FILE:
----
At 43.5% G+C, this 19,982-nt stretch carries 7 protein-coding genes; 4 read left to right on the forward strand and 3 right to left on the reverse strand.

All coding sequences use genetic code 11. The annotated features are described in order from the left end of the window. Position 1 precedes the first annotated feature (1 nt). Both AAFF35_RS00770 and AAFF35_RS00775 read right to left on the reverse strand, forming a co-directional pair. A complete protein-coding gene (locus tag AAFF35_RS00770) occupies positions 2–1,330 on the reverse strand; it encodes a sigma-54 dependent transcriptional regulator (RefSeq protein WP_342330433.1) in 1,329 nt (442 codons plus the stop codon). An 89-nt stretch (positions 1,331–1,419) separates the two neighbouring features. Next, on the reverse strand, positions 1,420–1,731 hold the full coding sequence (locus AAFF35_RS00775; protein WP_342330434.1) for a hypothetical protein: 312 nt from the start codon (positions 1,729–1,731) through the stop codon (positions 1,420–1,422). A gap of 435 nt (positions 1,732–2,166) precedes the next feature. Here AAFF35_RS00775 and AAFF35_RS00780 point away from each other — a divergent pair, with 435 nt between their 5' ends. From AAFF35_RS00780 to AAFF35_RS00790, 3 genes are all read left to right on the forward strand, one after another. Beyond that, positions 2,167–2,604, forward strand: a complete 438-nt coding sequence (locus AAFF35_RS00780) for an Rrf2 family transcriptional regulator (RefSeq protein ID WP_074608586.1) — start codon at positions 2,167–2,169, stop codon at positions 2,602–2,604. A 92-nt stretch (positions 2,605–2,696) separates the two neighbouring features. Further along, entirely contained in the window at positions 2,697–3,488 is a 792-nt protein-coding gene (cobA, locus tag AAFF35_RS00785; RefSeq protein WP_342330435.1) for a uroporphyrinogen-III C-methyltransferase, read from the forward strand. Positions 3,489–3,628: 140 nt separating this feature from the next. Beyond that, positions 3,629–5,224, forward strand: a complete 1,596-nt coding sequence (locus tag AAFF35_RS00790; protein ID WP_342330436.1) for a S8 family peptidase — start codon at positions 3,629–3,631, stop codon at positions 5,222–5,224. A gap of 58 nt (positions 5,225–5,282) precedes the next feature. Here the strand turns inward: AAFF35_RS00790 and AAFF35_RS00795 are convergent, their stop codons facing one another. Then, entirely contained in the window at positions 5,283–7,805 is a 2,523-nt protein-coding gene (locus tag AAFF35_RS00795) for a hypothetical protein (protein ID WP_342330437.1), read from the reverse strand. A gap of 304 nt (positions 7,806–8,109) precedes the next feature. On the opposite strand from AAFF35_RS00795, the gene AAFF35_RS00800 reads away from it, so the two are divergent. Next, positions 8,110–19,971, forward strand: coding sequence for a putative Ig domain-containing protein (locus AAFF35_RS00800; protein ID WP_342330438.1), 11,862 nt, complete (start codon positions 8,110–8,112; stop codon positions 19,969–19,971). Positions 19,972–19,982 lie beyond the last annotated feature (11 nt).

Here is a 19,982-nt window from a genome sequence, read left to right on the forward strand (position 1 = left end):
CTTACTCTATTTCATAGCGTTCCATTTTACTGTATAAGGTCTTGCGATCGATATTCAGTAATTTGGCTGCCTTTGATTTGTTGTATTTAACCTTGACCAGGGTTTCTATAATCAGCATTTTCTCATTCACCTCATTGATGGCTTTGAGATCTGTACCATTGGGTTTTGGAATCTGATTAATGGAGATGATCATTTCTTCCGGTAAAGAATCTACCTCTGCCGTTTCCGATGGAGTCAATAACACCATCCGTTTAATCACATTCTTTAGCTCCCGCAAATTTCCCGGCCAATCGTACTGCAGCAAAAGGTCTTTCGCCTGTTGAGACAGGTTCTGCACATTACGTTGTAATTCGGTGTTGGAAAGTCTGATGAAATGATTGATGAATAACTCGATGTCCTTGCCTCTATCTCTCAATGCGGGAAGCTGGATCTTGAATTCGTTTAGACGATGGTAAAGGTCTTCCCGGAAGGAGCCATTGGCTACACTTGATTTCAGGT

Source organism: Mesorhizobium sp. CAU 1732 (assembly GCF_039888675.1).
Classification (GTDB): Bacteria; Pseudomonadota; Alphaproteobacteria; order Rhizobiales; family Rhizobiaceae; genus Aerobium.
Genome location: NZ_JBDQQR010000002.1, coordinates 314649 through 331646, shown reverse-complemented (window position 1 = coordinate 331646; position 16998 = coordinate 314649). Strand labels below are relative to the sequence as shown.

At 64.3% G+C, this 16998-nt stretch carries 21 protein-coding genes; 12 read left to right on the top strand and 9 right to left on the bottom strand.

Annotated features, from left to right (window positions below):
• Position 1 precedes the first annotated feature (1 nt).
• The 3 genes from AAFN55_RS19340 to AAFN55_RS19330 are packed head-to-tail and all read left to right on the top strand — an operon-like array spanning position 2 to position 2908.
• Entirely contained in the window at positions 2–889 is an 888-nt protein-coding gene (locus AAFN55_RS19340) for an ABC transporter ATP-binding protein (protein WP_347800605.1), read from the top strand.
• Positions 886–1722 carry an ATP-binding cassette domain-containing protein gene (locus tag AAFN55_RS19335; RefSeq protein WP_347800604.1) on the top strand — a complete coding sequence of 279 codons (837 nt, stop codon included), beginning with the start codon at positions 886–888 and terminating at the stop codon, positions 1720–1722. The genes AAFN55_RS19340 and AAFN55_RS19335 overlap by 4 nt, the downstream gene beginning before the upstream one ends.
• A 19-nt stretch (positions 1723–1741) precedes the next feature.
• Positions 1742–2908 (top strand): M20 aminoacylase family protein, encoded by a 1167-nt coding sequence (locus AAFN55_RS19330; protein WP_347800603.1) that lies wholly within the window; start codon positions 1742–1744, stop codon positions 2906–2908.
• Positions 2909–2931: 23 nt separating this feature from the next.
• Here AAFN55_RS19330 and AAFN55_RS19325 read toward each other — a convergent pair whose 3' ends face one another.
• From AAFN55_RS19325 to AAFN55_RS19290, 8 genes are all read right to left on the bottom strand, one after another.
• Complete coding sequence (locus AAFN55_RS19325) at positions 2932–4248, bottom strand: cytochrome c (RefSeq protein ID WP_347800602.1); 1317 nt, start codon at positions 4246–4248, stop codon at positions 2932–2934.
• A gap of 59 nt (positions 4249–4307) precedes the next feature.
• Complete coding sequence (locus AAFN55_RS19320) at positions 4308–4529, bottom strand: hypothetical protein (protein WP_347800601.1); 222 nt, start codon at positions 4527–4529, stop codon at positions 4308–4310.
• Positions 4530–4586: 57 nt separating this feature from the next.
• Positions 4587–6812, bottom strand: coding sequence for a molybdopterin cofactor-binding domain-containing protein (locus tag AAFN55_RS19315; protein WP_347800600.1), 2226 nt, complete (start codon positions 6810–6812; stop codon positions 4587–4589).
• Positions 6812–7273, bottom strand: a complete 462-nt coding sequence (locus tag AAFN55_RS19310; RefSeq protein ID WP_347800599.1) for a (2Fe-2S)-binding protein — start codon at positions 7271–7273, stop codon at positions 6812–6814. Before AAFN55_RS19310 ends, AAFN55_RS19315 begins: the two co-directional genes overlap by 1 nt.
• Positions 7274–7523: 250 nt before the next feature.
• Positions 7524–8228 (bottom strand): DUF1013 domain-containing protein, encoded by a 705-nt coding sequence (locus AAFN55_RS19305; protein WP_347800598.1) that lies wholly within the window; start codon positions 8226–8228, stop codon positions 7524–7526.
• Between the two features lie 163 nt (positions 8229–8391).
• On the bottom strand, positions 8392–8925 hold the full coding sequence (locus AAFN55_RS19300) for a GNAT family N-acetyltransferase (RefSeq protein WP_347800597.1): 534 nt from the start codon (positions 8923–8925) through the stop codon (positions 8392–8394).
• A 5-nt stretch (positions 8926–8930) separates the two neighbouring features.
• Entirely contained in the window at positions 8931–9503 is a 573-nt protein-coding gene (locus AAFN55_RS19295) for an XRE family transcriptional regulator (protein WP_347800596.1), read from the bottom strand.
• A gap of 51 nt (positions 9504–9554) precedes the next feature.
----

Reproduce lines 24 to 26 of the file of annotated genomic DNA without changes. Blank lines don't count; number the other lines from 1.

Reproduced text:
• Positions 6812–7273, bottom strand: a complete 462-nt coding sequence (locus tag AAFN55_RS19310; RefSeq protein ID WP_347800599.1) for a (2Fe-2S)-binding protein — start codon at positions 7271–7273, stop codon at positions 6812–6814. Before AAFN55_RS19310 ends, AAFN55_RS19315 begins: the two co-directional genes overlap by 1 nt.
• Positions 7274–7523: 250 nt before the next feature.
• Positions 7524–8228 (bottom strand): DUF1013 domain-containing protein, encoded by a 705-nt coding sequence (locus AAFN55_RS19305; protein WP_347800598.1) that lies wholly within the window; start codon positions 8226–8228, stop codon positions 7524–7526.